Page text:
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Carbon Monoxide Poisoning Prevention and Safety

Carbon Monoxide is an odorless, tasteless gas which can build up in your home and become a very real health threat. Here are some facts and tips to help you avoid Carbon Monoxide poisoning.

Carbon Monoxide is an odorless, tasteless, colorless gas which can build up in your home and become a very real health threat. It is produced when fuels are not burned completely. These fuels are commonplace in both the home and work environments. Carbon Monoxide is produced by any vehicle, motor, appliance, generator or power equipment that runs on fuel. These fuelsinclude: wood, coal, kerosene, home heating oil, diesel fuel, natural and propane gas, and charcoal. Anything that burns can produce carbon monoxide.

According to the Consumer Product Safety Commission, each year there are over 170 reported deaths from carbon monoxide poisoning. Many people are aware of the dangers of leaving a car running in a closed garage, but more deaths occur from malfunctioning fuel powered appliances than car exhaust. These appliances are common in almost every household and include, gas ranges, oil burners, fireplaces – both gas and wood – hot water heaters, gas dryers, generators, room heaters and wood and coal stoves. Fatalities due to carbon monoxide poisoning rises in the winter months, during power outages and the use of gas powered generators or gas stoves are used for heat. Emergency rooms treat several thousand people suffering from carbon monoxide poisoning each year.

The key to avoiding carbon monoxide poisoning is prevention.

  • Fuel supplied heating systems –gas, oil, wood, coal- should be checked and serviced once a year by a professional. Make sure when the heating system is serviced or inspected that special attention is given to exhaust venting systems such as chimneys and flues. The venting system also needs to be checked for corrosion, loose connections and disconnection of chimney parts. Wood and coal burning stoves and fireplaces should have their chimneys cleaned at least once a year.
  • Even though the garage door may be open, never run any type of gas powered machinery or appliance in the garage. Generators, mowers, automobiles and fuel engine driven machines will exhaust carbon monoxide.  Also, never use a camp stove or any portable stove, barbecue, etc in the garage, house or any enclosed space. Carbon monoxide can very easily creep into the house and build up in enclosed places quickly reaching poisonous levels and may be fatal.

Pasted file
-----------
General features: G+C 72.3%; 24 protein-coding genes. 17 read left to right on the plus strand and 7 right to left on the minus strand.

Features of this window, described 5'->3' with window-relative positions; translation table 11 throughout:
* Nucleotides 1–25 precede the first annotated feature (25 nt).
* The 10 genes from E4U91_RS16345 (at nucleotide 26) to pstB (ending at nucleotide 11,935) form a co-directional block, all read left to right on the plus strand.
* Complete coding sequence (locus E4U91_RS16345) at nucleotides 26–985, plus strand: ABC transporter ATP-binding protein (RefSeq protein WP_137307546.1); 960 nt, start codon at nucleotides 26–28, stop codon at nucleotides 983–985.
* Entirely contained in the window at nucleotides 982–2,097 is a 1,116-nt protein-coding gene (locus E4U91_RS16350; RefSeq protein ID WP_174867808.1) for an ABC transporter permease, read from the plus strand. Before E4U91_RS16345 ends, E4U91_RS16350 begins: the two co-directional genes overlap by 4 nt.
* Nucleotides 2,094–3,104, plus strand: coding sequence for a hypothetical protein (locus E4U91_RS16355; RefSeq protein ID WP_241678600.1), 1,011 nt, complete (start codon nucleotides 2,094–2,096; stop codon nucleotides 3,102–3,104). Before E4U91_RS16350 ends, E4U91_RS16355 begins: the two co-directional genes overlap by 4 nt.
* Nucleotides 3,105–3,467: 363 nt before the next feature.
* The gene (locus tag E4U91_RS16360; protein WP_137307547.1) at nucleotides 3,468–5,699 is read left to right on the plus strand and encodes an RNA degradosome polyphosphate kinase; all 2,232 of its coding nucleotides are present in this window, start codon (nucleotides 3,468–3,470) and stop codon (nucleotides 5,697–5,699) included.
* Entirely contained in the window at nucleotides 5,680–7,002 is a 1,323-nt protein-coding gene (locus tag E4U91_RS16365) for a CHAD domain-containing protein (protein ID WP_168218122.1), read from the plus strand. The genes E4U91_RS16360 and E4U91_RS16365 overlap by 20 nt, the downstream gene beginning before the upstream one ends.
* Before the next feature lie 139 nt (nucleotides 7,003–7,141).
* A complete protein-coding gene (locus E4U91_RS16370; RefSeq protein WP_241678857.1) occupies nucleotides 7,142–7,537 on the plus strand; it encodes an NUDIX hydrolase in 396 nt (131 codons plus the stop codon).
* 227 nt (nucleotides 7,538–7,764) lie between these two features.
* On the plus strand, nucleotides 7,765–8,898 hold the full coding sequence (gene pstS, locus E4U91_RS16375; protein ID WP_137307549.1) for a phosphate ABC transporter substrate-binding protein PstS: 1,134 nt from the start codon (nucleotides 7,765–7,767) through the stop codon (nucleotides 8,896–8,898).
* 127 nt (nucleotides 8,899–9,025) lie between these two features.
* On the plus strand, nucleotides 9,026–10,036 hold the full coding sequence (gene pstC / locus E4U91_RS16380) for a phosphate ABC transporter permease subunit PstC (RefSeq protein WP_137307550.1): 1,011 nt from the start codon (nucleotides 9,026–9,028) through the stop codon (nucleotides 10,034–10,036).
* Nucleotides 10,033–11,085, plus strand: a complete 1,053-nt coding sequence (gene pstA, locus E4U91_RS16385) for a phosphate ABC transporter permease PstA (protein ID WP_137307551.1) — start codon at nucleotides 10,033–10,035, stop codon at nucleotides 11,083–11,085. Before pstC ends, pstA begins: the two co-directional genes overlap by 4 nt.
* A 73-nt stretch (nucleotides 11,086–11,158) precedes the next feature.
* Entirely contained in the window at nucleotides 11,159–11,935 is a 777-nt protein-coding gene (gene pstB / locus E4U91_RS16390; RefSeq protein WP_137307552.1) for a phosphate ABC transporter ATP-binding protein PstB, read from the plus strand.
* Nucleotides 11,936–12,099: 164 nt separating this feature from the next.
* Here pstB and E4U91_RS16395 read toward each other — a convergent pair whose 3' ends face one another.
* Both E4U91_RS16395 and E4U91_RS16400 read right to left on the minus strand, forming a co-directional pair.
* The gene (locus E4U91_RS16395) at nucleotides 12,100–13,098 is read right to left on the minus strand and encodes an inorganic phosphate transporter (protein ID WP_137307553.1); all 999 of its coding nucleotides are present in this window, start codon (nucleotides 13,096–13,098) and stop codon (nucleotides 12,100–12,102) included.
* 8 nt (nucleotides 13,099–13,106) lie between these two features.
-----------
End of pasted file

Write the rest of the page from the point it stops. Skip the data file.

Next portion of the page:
• When appliances such as gas ranges and dryers are installed, always use a professional to do this. They will make sure it is installed to manufacturer’s specifications and meets all building code standards. This ensures they are operating properly and are not a source of carbon monoxide poisoning.

 

Another good preventative is installing Carbon Monoxide sensors. They should be installed in the hallway by bedrooms and on every level of the house. Be sure to purchase one that meets current safety standards and test the batteries twice a year. The average life span of a sensor is 2 years. Follow the manufacturer’s guideline for how often they need to be replaced.

If you suspect carbon monoxide in your home, you can check by using a badge or test kit. This is an inexpensive device which can be placed in a suspected area. The badge will change color within 15 minutes if carbon monoxide is detected. Even a slight change of color needs to be investigated immediately. If the badge does not change color it can be left in place for 60-90 days depending on what the manufacturer suggests.

Symptoms of Carbon Monoxide Poisoning:

  • Vomiting
  • Mental confusion
  • Unconsciousness
  • Dizziness
  • Flue like symptoms that come on suddenly with no fever
  • Headache
  • Fatigue
  • Shortness of breath

 

If you or your family have these symptoms and you suspect or have tested positive for levels of Carbon Monoxide, take immediate steps.

  • Clear the house!
  • Open the windows to ventilate and go to the emergency room!

 

Do not stay in the house or area as the undetectable gas can make a person very ill in a very short time, depending on the concentration. The symptoms can rapidly progress to unconsciousness and death. Awareness and prevention are the best way to avoid carbon monoxide poisoning.

This post is contributed by a community member. The views expressed in this blog are those of the author and do not necessarily reflect those of Patch Media Corporation. Everyone is welcome to submit a post to Patch. If you'd like to post a blog, go here to get started.

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